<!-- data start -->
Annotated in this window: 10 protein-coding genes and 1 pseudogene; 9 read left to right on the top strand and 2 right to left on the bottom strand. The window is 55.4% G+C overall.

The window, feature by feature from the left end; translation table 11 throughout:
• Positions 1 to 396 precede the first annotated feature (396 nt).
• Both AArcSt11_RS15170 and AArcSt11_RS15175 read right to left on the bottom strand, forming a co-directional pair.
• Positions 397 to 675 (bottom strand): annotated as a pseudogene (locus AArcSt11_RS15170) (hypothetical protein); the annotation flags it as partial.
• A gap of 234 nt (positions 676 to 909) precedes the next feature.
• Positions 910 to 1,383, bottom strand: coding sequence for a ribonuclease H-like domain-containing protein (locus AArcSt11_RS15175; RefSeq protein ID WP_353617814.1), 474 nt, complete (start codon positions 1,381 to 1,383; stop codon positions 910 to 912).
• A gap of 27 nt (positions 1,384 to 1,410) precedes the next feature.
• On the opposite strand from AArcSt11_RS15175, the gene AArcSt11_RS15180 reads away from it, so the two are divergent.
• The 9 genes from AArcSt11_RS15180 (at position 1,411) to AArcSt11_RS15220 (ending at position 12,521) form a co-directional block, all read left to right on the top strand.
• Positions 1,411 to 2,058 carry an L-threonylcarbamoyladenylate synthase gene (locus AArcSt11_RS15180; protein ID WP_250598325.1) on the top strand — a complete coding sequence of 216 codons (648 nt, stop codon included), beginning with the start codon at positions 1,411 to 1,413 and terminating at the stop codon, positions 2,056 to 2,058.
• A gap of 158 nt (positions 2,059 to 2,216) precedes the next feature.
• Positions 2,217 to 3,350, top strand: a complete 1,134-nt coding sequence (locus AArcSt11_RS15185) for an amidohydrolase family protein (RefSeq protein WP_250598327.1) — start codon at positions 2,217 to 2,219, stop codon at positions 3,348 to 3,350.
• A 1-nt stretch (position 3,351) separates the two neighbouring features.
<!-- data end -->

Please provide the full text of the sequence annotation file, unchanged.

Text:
Annotated in this window: 10 protein-coding genes and 1 pseudogene; 9 read left to right on the top strand and 2 right to left on the bottom strand. The window is 55.4% G+C overall.

The window, feature by feature from the left end; translation table 11 throughout:
• Positions 1 to 396 precede the first annotated feature (396 nt).
• Both AArcSt11_RS15170 and AArcSt11_RS15175 read right to left on the bottom strand, forming a co-directional pair.
• Positions 397 to 675 (bottom strand): annotated as a pseudogene (locus AArcSt11_RS15170) (hypothetical protein); the annotation flags it as partial.
• A gap of 234 nt (positions 676 to 909) precedes the next feature.
• Positions 910 to 1,383, bottom strand: coding sequence for a ribonuclease H-like domain-containing protein (locus AArcSt11_RS15175; RefSeq protein ID WP_353617814.1), 474 nt, complete (start codon positions 1,381 to 1,383; stop codon positions 910 to 912).
• A gap of 27 nt (positions 1,384 to 1,410) precedes the next feature.
• On the opposite strand from AArcSt11_RS15175, the gene AArcSt11_RS15180 reads away from it, so the two are divergent.
• The 9 genes from AArcSt11_RS15180 (at position 1,411) to AArcSt11_RS15220 (ending at position 12,521) form a co-directional block, all read left to right on the top strand.
• Positions 1,411 to 2,058 carry an L-threonylcarbamoyladenylate synthase gene (locus AArcSt11_RS15180; protein ID WP_250598325.1) on the top strand — a complete coding sequence of 216 codons (648 nt, stop codon included), beginning with the start codon at positions 1,411 to 1,413 and terminating at the stop codon, positions 2,056 to 2,058.
• A gap of 158 nt (positions 2,059 to 2,216) precedes the next feature.
• Positions 2,217 to 3,350, top strand: a complete 1,134-nt coding sequence (locus AArcSt11_RS15185) for an amidohydrolase family protein (RefSeq protein WP_250598327.1) — start codon at positions 2,217 to 2,219, stop codon at positions 3,348 to 3,350.
• A 1-nt stretch (position 3,351) separates the two neighbouring features.